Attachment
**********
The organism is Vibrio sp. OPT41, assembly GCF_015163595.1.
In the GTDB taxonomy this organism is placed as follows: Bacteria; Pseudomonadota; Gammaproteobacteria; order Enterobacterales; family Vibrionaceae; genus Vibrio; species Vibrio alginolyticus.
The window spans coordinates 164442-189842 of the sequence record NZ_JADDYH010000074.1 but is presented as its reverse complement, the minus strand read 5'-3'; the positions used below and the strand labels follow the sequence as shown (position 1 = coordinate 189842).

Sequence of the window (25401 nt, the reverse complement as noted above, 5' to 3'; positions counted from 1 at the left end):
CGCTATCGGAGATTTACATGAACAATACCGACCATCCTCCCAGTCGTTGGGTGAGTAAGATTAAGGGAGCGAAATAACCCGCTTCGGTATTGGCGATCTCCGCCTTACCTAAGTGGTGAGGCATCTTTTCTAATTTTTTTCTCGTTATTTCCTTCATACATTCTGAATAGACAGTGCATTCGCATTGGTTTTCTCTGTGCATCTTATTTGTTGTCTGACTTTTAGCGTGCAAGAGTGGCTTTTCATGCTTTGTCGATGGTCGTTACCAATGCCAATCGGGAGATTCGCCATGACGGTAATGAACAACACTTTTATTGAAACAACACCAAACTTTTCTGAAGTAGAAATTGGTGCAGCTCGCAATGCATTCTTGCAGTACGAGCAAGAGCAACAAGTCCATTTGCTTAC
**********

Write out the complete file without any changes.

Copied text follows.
The organism is Vibrio sp. OPT41, assembly GCF_015163595.1.
In the GTDB taxonomy this organism is placed as follows: Bacteria; Pseudomonadota; Gammaproteobacteria; order Enterobacterales; family Vibrionaceae; genus Vibrio; species Vibrio alginolyticus.
The window spans coordinates 164442-189842 of the sequence record NZ_JADDYH010000074.1 but is presented as its reverse complement, the minus strand read 5'-3'; the positions used below and the strand labels follow the sequence as shown (position 1 = coordinate 189842).

Sequence of the window (25401 nt, the reverse complement as noted above, 5' to 3'; positions counted from 1 at the left end):
CGCTATCGGAGATTTACATGAACAATACCGACCATCCTCCCAGTCGTTGGGTGAGTAAGATTAAGGGAGCGAAATAACCCGCTTCGGTATTGGCGATCTCCGCCTTACCTAAGTGGTGAGGCATCTTTTCTAATTTTTTTCTCGTTATTTCCTTCATACATTCTGAATAGACAGTGCATTCGCATTGGTTTTCTCTGTGCATCTTATTTGTTGTCTGACTTTTAGCGTGCAAGAGTGGCTTTTCATGCTTTGTCGATGGTCGTTACCAATGCCAATCGGGAGATTCGCCATGACGGTAATGAACAACACTTTTATTGAAACAACACCAAACTTTTCTGAAGTAGAAATTGGTGCAGCTCGCAATGCATTCTTGCAGTACGAGCAAGAGCAACAAGTCCATTTGCTTAC